When the conductor signaled, they whanged on the anvils with their hammers, keeping perfect time with the orchestra. The sound was tremendous and at the end, the silence was startling.
Then the audience jumped to its feet, clapping, cheering, shouting.
The opening concert was the success Albert Gilmour had hoped for. The World's Peace Jubilee was launched. For the next 18 days crowds came out to the Coliseum to hear the bands, orchestras, and singers perform a variety of musical programs. Those without tickets came to catch glimpses of the bandsmen in their colorful uniforms and to listen to the music that poured out of the open windows and doors of the great concert hall. Some came to watch the trains from Needham dumping gravel into the shrinking Back Bay, lingering on the outskirts of the crowds and catching snatches of the music. All caught the spirit of the occasion, and an atmosphere of fellowship and camaraderie prevailed.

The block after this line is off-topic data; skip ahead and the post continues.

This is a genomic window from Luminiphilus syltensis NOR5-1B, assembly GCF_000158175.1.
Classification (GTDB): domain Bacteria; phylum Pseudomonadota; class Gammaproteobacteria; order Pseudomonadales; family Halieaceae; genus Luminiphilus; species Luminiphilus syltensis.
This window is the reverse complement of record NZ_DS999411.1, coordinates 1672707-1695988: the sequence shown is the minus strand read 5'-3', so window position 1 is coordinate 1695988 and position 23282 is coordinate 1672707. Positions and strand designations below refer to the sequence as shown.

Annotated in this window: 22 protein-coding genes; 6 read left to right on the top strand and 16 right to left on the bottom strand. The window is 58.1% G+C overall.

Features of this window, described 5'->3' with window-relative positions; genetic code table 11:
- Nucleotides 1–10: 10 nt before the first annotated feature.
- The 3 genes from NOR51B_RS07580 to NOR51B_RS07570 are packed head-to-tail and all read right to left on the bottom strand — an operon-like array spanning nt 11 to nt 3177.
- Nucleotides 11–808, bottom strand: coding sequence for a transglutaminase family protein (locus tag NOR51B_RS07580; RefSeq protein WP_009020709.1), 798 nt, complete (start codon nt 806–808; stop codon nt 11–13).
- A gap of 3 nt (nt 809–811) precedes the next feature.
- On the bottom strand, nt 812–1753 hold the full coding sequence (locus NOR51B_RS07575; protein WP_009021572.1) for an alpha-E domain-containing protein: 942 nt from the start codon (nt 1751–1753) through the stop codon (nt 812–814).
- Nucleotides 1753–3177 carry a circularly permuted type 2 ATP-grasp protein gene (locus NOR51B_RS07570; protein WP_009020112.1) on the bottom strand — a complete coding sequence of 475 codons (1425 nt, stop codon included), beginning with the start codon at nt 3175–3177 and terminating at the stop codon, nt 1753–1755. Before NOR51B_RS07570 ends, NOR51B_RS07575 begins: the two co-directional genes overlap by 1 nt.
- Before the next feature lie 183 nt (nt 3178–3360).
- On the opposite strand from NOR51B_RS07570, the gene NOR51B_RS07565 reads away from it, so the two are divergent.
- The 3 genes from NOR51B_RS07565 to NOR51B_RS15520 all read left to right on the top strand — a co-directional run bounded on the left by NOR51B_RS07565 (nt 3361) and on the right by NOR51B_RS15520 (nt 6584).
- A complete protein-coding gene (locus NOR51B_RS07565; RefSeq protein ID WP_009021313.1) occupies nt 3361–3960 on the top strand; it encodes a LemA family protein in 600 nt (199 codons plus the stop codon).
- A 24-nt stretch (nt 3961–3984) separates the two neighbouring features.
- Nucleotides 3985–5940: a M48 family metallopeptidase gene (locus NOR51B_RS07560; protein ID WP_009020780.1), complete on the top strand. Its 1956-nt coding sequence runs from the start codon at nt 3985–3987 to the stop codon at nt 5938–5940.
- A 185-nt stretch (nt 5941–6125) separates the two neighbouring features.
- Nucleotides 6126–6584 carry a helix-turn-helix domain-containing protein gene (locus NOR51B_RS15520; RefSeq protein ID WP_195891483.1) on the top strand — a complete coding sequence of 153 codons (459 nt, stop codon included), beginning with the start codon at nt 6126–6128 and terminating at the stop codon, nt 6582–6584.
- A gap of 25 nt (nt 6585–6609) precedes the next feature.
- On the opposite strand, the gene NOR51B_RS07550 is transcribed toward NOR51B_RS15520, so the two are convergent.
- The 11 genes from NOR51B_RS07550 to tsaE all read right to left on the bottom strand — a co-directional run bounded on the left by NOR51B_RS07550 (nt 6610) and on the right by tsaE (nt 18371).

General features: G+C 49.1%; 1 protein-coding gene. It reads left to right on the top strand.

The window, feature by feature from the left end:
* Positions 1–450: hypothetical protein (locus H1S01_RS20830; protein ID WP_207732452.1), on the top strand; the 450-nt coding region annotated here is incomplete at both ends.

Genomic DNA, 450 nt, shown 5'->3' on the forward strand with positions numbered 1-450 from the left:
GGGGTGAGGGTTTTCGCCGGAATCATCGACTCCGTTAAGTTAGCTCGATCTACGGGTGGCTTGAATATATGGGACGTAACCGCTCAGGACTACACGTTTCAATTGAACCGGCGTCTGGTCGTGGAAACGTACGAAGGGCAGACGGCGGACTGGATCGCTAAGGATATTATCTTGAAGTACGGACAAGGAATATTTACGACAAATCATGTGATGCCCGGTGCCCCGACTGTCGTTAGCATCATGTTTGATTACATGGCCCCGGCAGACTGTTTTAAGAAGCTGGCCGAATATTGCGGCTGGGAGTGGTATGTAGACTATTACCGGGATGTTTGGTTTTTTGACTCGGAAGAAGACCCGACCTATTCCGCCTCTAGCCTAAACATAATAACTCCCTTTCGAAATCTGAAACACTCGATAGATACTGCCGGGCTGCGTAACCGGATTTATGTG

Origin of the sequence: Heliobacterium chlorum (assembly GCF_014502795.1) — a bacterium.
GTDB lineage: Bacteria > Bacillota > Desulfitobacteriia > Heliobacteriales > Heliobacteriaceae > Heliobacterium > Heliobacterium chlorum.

On July 4, the final day of the Peace Jubilee, every European band took part, and at each concert a different woman soloist sang ``The Star-Spangled Banner.'' At the Promenade and Dance Festival held in the evening, many danced until midnight.
When the festivities ended, dancers and musicians from Europe and all parts of the United States went out together into the warm summer night where the flags of many nations flew from the roof of the Coliseum, and above them all blowing in the wind was the banner proclaiming ``Universal Peace.''
Because of a research error, a Home Forum essay in the July 30 Monitor identified the bandmaster as Albert Gilmour. The name should have read Patrick S. Gilmore.